Out-Law News 3 min. read

OECD sets out options for restricting tax deductions for interest

Tax deductions for interest payments could be restricted on a group wide basis, by reference to a fixed ratio, or by a combination of these two solutions, in order to counteract international tax avoidance the Organisation for Economic Co-operation and Development (OECD) has suggested. 

The OECD made the suggestion in a discussion draft issued as part of its base erosion and profit shifting (BEPS) project. BEPS refers to the shifting of profits of multinational groups to low tax jurisdictions and the exploitation of mismatches between different tax systems so that little or no tax is paid.  Following international recognition that the international tax system needs to be reformed to prevent BEPS, the G20 asked the OECD to recommend possible solutions.

In July 2013, the OECD published a 15 point Action Plan and the first formal proposals dealing with seven of the 15 specific actions were published in September 2014. Action Point 4 of the OECD's action plan is limiting base erosion through interest deductions.

Heather Self, a tax expert at Pinsent Masons, the law firm behind Out-law.com said that Action 4 is one of the key actions on BEPS as it "goes to the heart of tax systems, focusing on the tax treatment of interest".

Deductible payments such as interest can give rise to 'double non-taxation'. Excessive intra group interest deductions can be used by multinational groups to reduce taxable profits in operating companies, even in cases where the group as a whole has little or no external debt. The OECD is also concerned that groups can use debt finance to produce tax exempt or deferred income, thereby claiming a deduction for interest expense while the related income is brought into tax later or not at all.

Self said "The document identifies that debt and equity are generally treated differently for tax purposes, and makes the leap towards saying that this causes BEPS. There will be a natural bias towards locating debt in higher tax jurisdictions, but this is a natural consequence of tax competition and not necessarily a sign that BEPS is taking place".

The discussion draft considers the types of provisions that countries currently use to prevent excessive interest deductions. These include rules which limit the level of interest expense or debt in an entity with reference to a fixed ratio, rules which compare the level of debt in an entity by reference to the group’s overall position and targeted anti-avoidance rules which disallow interest expense on specific transactions.  However, the OECD said that existing approaches have had limited success.

The document considers the countries which already have fixed ratio rules. These include Germany, Greece, Italy, Norway, Portugal and Spain with a limit of 30% of taxable EBITDA and France with 25%. However the document says that anecdotal evidence indicates that those ratios may be too high to be effective in preventing BEPS and it says that research has indicated that most multinationals have a net interest expense to EBITDA ratio below 10%.  

The discussion paper considers ways that fixed ratio rules, group-wide rules and targeted rules could be implemented. It suggests that any new rules should apply to payments between group companies, connected and related parties but countries should not have to implement restrictions applying to payments to standalone, third party entities. It also considers whether countries should be able to introduce a threshold or exception to exclude small entities from the new rules.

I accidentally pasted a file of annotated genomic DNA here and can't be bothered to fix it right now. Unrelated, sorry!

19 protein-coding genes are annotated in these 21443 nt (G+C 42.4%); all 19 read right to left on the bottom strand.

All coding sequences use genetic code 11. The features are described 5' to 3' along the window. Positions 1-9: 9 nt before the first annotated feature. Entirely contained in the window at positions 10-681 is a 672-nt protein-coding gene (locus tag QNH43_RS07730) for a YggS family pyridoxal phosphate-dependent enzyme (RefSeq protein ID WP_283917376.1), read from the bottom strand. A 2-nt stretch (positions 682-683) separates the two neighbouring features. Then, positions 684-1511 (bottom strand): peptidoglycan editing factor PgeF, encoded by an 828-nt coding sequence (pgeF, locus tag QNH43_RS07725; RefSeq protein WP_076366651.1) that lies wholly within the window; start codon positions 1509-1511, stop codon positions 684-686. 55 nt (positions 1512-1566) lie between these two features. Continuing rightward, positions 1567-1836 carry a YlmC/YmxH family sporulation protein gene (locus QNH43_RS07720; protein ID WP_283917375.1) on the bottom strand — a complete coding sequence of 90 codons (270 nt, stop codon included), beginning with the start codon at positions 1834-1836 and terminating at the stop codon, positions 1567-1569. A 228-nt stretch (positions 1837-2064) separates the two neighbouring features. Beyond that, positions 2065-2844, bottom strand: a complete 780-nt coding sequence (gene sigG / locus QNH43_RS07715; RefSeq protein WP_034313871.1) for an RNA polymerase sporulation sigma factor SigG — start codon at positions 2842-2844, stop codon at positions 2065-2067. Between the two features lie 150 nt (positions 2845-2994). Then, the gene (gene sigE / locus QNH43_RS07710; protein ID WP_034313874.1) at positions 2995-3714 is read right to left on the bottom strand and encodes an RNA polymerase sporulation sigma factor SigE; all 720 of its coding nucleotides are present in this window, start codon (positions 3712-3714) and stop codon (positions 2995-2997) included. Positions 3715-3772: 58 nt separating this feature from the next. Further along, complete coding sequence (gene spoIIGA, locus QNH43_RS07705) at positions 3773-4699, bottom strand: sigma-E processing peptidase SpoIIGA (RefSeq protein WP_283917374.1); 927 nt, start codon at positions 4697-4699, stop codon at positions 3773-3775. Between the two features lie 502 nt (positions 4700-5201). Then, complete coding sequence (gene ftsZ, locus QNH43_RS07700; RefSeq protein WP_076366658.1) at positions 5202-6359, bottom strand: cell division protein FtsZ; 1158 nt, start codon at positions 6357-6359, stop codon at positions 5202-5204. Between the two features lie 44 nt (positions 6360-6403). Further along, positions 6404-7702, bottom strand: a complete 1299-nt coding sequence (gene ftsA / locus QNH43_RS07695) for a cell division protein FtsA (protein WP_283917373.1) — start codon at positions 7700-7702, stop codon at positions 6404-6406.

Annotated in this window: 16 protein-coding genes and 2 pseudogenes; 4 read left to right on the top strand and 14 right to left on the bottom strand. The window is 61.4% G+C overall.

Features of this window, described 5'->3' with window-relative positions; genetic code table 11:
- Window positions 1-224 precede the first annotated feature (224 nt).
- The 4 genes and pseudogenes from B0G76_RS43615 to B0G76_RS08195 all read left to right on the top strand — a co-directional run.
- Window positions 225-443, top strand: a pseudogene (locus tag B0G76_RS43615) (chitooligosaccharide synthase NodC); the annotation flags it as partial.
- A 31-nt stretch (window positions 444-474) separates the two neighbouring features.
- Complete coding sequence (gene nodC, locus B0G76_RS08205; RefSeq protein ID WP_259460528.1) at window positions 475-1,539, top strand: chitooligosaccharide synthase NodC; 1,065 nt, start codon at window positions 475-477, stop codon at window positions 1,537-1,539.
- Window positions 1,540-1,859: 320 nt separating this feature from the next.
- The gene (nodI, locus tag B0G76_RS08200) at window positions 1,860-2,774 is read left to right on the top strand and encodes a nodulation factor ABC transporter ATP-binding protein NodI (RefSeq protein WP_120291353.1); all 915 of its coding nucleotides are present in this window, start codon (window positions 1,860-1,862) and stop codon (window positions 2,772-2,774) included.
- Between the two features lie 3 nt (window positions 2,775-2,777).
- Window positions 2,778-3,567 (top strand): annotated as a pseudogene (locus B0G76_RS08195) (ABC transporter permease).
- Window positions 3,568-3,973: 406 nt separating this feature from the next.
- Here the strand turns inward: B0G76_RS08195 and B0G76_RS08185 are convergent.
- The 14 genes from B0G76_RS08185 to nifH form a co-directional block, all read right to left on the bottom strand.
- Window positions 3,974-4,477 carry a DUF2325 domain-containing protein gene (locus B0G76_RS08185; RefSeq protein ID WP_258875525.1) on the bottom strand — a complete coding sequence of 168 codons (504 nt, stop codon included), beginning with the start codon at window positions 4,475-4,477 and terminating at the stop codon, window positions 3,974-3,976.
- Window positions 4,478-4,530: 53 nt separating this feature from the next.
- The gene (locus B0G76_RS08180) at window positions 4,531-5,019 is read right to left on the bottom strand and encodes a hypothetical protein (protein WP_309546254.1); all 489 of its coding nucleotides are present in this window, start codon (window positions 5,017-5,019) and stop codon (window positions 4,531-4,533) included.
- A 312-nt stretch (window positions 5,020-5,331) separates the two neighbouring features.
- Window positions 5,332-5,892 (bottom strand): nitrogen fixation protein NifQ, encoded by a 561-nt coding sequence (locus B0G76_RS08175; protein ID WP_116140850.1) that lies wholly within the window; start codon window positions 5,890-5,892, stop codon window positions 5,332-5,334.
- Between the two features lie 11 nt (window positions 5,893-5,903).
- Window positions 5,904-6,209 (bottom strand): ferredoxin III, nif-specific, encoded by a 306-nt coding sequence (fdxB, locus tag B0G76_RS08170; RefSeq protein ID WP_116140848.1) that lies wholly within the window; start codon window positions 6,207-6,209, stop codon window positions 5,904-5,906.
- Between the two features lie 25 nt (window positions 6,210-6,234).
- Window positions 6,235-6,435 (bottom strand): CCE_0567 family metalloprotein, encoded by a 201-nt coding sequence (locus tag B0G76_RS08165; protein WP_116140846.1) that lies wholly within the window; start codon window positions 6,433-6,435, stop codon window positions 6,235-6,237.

The document considers the pros and cons of group wide rules and fixed ratio rules and the different ways in which they could be implemented. It also suggests that if ratio rules and interest allocation rules are insufficient on their own to tackle BEPS, the two types of rule could be combined. The paper suggests two different ways of doing this.

"There is a real risk the cure could be worse than the problem," said Self. "The outline proposals will involve onerous compliance burdens and in many cases will lead to double tax.  This is not an acceptable outcome for a project which should be focused on preventing avoidance structures – the proposals should concentrate on abusive structures and not seek to impose a global regime for dealing with interest expense."

There have been concerns that because of their highly geared and long-term nature, infrastructure projects could be adversely affected by any BEPS proposals in relation to interest. 

The document recognises that banks, insurance companies and the infrastructure sector will have particular issues with any proposals for limiting interest deductions.

In relation to infrastructure, the discussion paper says: "if the final design of any rules for an effective response to base erosion and profit shifting does not provide an appropriate solution for this particular sector, special provisions may need to be considered. Any special provisions that are introduced would need to be targeted to ensure that they address the specific needs of the sector and do not create arbitrage opportunities or a possible competitive advantage for certain groups."

Comments on the proposals and responses to the specific questions raised are requested by 6 February 2015.

On the same day the OECD published a discussion draft on dispute resolution procedures for international tax disputes.

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